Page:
Polynesian Cultural Center on One World Cinema
December 5, 2012 § Leave a comment
“The Polynesian Cultural Center is a living, breathing exploration of the traditions and lifestyles of seven Polynesian cultures: Islands of Hawaii, Fiji, Aotearoa-Maori/New Zealand, Samoa, Tonga, Tahiti, and Marquesas. Mingle with natives as they demonstrate exotic hip-swaying dances like hula-dance moves from nature, spear throwing, rubbing sticks to create fire, climbing coconut trees barefooted, tribal tattooing, cooking in a fire pit, and more. Experience Hawaii’s only canoe pageant, then enjoy a relaxing canoe ride. Feast at the Ali’i Luau and be mesmerized by the spectacular evening show, ‘HA: Breath of Life.’
‘HA’ is the symbolic odyssey of an island warrior named Mana. His parents were washed ashore on an unknown island after escaping volcanic destruction. He was born into a new culture-taught and tested, including trial by fire to win the maiden he loved. He battled marauding invaders to protect his home and family. ‘HA’ is a saga of passion, ignited by fire, song, and dance. Told through traditional song and dance, fire-filled performances, dramatic special effects and the power of surround sound, the echoes of Polynesia will ring in your ears as Pacific Island traditions stir your soul.”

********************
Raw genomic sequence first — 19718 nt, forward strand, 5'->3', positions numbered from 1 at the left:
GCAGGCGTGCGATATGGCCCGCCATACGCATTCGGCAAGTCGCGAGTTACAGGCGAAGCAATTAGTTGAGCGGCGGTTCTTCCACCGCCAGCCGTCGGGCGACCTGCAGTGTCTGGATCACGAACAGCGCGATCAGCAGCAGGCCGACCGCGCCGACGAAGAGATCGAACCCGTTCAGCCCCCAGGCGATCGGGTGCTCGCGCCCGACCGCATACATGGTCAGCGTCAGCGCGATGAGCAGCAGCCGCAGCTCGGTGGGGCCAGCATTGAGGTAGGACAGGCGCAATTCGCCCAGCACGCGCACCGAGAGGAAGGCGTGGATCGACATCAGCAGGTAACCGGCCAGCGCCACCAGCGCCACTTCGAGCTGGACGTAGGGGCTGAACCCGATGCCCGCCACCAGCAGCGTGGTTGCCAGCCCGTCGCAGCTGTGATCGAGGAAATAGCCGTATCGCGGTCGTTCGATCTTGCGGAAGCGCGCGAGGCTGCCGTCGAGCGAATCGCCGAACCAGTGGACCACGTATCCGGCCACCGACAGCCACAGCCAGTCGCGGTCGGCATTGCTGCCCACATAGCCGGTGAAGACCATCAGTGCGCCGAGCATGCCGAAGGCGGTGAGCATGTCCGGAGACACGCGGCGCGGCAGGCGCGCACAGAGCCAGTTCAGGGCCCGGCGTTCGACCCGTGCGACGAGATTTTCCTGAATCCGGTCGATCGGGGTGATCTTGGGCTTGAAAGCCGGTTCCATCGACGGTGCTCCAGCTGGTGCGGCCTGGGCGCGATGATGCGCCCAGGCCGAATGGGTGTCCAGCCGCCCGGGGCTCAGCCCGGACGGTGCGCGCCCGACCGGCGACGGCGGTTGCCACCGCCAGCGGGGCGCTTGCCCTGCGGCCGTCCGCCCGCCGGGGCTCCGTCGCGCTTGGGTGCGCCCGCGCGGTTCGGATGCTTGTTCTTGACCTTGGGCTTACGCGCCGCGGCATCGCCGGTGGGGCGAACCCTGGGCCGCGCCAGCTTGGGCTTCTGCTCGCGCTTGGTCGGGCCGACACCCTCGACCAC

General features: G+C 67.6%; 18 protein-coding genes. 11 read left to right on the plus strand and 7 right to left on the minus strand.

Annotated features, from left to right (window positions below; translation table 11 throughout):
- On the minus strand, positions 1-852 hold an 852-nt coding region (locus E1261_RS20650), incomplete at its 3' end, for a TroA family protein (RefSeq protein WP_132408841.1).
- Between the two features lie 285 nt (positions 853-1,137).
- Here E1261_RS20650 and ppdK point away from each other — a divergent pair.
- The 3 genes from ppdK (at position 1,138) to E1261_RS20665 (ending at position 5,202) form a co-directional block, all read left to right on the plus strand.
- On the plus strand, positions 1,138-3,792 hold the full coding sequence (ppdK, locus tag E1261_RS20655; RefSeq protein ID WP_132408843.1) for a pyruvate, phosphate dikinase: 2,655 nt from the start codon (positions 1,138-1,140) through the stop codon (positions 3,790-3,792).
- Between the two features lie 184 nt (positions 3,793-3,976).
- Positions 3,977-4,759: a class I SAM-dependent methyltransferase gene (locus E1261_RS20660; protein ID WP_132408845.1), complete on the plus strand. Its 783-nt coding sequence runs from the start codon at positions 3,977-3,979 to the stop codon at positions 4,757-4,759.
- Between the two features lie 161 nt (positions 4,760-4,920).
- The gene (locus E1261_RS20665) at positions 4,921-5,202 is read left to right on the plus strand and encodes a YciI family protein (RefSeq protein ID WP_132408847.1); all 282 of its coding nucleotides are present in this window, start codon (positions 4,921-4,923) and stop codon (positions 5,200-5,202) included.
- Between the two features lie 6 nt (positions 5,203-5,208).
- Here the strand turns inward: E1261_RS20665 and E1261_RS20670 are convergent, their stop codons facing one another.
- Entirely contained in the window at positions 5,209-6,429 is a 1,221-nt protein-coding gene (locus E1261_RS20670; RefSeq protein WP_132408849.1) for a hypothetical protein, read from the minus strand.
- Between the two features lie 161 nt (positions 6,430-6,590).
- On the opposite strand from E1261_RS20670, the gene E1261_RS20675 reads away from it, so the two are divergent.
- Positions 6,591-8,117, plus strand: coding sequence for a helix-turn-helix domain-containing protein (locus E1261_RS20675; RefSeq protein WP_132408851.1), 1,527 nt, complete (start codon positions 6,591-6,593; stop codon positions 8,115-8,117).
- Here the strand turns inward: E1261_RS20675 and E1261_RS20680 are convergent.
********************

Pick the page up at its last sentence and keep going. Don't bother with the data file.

Honolulu is pronounced HONO-LULU, not HANA-LULU. Ukulele is pronounced UKU-LELE, not UKA-LELE.
“The Steel guitar is a type of guitar or the method of playing the instrument. It was developed in Hawaii in the late 19th and early 20th centuries, a steel guitar is usually positioned horizontally; strings are plucked with one hand, while the other hand changes the pitch of one or more strings with the use of a bar or slide called a steel (generally made of metal, but also of glass or other materials). The term steel guitar is often mistakenly used to describe any metal body resophonic guitar.”
“The Ukulele is a member of the guitar family of instruments. The ukulele originated in the 19th century as a Hawaiian interpretation of the machete, a small guitar-like instrument related to the cavaquinho, braguinha and the rajao, taken to Hawaii by Portugese immigrants. It gained great popularity elsewhere in the United States during the early 20th century, and from there spread internationally.”
Music selection and photos by Sharon Abella.
Write up complements of “The Polynesian Cultural Center” and “Wikipedia”
Transportation: I took the Local Bus #55 which goes around the entire island for $2.50 and offers a 2 hour transfer, and the PCC offers a shuttlebus from Waikiki for approximately $20.00 each way.
Groceries: I went to Foodland and only spent $125.00 for the entire week.